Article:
The common English name simply separates it from perennial, or dog's mercury, Mercurialis perennis. Culpeper referred to it as French mercury.[16] Dioscorides[15] used the Ancient Greek name "linozostis" and said it was called by the Romans herba Mercurialis mascula or M. testiculata; and by the Egyptians aphlopho.

Distribution and status edit

Annual mercury is native to the Middle East and countries bordering the Mediterranean Sea, where it occurs in desert and semi-arid regions, and from which it has spread to disturbed, agricultural soils and urban areas around the world.[17] In the Arabian Peninsula it is found on sandy soils in mountain valleys, at an altitude of 1,200 m, where it grows just 5 cm tall.[18]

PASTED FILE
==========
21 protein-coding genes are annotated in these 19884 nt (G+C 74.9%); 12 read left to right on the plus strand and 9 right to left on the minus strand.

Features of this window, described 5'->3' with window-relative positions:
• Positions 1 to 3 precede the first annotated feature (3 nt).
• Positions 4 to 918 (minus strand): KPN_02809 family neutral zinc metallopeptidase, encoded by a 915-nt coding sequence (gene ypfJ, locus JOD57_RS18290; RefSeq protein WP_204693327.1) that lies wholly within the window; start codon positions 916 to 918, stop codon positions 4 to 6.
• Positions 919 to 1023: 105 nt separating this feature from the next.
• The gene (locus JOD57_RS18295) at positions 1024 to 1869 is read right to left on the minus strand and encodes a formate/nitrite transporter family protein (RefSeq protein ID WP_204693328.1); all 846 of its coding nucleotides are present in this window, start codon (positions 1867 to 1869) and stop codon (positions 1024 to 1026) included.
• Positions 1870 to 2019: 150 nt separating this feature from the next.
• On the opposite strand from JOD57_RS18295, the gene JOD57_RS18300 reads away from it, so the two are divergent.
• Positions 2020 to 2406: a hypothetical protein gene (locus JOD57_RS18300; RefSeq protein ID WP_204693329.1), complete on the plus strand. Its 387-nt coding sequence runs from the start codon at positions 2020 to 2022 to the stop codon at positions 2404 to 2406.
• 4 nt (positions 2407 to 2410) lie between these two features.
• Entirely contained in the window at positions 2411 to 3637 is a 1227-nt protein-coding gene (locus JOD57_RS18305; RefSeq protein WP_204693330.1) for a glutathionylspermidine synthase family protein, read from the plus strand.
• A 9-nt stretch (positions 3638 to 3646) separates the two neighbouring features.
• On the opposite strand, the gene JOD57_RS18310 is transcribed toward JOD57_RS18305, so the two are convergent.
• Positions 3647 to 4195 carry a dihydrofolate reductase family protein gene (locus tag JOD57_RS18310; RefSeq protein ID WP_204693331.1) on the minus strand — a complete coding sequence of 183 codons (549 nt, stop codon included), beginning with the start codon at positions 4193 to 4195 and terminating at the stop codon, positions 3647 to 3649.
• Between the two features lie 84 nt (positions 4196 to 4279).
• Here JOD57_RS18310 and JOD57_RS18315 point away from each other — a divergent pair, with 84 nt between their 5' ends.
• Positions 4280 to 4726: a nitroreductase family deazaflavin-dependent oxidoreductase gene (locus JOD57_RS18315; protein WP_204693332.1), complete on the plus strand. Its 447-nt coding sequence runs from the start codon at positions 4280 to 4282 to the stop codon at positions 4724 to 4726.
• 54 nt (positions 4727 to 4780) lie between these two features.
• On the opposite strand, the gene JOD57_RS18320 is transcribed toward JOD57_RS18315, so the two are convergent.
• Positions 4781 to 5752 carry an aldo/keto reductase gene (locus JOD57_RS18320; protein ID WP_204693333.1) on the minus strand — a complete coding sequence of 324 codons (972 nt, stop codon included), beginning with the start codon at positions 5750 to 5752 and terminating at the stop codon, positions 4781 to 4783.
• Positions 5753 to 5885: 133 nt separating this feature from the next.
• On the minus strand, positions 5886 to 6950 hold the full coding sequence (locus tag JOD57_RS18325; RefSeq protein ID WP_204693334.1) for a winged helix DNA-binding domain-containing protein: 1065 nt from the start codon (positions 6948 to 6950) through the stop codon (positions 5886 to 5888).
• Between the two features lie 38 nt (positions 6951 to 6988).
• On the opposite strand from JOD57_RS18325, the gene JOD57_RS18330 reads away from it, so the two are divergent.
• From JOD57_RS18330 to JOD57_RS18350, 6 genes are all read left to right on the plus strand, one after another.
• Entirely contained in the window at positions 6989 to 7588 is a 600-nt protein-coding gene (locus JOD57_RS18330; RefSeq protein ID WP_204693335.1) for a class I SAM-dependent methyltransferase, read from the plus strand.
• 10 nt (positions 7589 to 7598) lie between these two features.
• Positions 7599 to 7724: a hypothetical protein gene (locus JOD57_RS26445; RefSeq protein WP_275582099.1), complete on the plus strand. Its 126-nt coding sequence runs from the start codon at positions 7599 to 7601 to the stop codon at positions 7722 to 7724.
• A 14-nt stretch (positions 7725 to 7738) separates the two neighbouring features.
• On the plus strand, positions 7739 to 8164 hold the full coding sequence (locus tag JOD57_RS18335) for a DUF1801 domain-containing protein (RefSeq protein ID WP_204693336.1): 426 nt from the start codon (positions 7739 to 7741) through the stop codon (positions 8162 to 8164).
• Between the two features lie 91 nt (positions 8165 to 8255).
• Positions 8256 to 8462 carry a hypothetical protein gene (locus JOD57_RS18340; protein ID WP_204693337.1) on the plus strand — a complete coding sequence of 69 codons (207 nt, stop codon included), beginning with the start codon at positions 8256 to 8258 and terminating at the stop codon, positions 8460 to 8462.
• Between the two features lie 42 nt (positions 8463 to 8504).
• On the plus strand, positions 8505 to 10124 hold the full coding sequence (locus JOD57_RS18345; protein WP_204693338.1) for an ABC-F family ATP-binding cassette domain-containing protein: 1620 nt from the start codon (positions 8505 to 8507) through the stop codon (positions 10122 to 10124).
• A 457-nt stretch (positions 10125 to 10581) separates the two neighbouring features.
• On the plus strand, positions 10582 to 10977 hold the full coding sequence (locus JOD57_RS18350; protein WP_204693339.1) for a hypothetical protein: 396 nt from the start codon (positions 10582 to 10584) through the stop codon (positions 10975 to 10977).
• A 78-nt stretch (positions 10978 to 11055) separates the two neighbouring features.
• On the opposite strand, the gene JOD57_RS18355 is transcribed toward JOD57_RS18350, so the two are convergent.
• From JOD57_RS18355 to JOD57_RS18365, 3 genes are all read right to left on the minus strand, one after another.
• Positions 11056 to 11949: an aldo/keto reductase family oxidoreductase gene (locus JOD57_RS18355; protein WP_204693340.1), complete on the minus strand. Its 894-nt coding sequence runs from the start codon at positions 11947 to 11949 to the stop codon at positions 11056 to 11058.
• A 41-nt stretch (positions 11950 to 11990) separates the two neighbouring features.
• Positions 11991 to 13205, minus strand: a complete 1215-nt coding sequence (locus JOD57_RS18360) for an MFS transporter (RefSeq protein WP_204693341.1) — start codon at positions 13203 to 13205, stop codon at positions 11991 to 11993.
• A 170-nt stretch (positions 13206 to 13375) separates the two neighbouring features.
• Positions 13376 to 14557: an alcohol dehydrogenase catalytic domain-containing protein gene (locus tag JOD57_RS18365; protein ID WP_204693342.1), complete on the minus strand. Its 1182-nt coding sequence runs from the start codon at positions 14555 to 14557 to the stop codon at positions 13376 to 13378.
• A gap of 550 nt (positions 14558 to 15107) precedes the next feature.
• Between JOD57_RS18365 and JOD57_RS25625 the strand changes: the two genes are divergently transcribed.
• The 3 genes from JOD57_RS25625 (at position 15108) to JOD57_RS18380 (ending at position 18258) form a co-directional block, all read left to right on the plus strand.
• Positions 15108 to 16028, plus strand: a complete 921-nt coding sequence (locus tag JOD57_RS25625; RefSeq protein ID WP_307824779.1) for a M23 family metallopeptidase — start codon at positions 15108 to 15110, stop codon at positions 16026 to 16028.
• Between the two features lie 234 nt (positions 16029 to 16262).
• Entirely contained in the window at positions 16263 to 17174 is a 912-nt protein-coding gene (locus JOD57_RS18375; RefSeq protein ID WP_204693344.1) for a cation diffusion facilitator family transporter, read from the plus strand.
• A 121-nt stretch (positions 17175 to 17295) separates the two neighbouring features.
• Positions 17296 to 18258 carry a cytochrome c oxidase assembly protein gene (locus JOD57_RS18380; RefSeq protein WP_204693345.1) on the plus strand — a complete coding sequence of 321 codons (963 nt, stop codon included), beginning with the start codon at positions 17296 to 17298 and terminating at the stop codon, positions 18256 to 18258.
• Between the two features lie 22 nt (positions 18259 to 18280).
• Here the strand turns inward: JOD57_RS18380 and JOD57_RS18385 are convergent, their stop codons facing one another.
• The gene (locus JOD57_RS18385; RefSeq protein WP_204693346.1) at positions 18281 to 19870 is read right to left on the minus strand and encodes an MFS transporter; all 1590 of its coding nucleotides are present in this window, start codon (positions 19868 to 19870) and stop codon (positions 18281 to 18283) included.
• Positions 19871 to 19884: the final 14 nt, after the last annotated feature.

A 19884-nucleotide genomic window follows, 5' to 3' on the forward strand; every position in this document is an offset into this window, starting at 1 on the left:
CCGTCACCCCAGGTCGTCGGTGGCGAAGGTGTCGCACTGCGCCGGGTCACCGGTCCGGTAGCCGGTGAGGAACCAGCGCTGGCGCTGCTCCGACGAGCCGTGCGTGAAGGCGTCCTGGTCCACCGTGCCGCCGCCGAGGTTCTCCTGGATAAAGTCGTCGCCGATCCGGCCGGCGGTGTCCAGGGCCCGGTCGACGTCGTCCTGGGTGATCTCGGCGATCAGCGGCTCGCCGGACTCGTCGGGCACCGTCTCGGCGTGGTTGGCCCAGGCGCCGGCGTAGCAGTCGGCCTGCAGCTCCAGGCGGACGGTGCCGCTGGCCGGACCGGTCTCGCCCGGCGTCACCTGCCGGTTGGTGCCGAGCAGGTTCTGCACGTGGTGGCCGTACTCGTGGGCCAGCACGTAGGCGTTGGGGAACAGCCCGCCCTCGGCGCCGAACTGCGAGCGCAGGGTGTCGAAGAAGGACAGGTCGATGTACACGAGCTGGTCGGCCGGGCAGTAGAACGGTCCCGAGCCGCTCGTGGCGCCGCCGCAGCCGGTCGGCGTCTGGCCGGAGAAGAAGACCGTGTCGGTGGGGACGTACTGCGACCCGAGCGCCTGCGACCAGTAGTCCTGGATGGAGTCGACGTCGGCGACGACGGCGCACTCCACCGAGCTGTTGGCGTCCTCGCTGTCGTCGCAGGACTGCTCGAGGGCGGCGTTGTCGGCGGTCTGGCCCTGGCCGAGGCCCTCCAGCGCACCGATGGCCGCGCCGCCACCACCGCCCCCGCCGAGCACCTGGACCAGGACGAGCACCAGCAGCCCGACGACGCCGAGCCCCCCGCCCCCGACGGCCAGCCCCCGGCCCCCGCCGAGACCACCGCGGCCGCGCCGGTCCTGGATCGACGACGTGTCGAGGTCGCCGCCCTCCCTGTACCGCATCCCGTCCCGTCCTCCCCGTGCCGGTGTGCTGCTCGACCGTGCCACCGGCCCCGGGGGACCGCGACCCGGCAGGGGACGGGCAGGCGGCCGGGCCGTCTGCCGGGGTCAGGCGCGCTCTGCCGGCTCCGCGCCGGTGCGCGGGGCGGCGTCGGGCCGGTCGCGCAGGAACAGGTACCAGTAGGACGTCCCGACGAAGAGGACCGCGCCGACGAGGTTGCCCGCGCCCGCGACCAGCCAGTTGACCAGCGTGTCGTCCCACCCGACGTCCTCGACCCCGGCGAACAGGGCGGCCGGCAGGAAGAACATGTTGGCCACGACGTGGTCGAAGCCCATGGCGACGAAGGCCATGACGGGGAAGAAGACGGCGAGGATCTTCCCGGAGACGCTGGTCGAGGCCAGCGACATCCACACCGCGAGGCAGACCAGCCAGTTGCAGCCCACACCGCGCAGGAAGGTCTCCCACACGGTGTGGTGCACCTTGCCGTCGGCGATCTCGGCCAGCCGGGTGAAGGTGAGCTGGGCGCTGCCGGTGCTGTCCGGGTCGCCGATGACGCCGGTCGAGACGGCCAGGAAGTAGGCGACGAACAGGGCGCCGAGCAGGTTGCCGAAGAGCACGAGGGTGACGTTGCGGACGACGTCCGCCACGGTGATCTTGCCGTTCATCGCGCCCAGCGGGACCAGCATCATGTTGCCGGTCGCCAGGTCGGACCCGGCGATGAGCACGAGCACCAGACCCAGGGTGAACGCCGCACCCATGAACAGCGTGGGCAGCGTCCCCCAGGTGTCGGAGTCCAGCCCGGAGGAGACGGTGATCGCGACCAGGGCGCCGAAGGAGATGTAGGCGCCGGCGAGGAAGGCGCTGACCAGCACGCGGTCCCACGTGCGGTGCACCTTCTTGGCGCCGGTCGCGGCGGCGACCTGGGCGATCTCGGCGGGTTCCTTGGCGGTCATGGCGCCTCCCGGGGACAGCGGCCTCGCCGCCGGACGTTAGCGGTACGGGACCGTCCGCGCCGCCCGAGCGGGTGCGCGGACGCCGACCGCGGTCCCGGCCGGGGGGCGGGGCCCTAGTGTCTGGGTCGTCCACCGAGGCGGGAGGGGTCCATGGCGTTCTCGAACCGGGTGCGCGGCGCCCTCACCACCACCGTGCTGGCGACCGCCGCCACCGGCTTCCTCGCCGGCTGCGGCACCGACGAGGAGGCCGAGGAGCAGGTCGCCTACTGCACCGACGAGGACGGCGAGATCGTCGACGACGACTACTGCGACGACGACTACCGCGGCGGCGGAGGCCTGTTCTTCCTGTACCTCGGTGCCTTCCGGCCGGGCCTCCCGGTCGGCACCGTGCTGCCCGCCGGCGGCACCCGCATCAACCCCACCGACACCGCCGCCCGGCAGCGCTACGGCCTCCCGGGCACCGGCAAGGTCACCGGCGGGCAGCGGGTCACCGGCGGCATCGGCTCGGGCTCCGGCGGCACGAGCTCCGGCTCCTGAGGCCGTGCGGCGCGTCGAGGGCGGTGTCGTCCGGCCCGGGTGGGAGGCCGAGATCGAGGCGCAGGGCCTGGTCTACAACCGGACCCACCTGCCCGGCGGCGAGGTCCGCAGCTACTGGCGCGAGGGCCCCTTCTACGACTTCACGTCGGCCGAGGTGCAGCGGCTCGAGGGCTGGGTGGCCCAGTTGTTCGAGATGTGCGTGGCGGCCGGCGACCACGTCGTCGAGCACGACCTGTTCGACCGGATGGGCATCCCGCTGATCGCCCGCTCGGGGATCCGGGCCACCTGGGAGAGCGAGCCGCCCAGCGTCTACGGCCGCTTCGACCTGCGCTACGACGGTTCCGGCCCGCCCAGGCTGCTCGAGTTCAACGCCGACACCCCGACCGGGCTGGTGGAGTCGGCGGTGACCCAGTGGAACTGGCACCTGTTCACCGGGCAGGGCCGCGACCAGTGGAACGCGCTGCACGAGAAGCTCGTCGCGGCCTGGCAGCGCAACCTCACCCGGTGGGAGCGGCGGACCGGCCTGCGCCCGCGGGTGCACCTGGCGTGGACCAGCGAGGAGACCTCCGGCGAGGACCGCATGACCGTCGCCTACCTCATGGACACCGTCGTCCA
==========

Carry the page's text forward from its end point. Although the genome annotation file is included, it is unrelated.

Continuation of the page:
It is present in all the mainland Departments of France, where it is considered native, as well as Guadeloupe and Martinique, where it is introduced. In all these areas it is considered to be common, and the conservation status is LC (Least Concern).[19]

In Britain, it occurs mainly in the south and east[20] but has spread north in the latter half of the 20th century, becoming roughly three times as widespread.[21] Towards to northern parts of its range, it becomes an increasingly urban weed, possibly benefiting from the urban heat island effect, where it grows on pavements and rubble.[1]

It was first recorded in the country in 1538 by William Turner and, to judge from early records, was not common at that time.[22] Its conservation status is LC (Least Concern).[23]

Habitat and ecology edit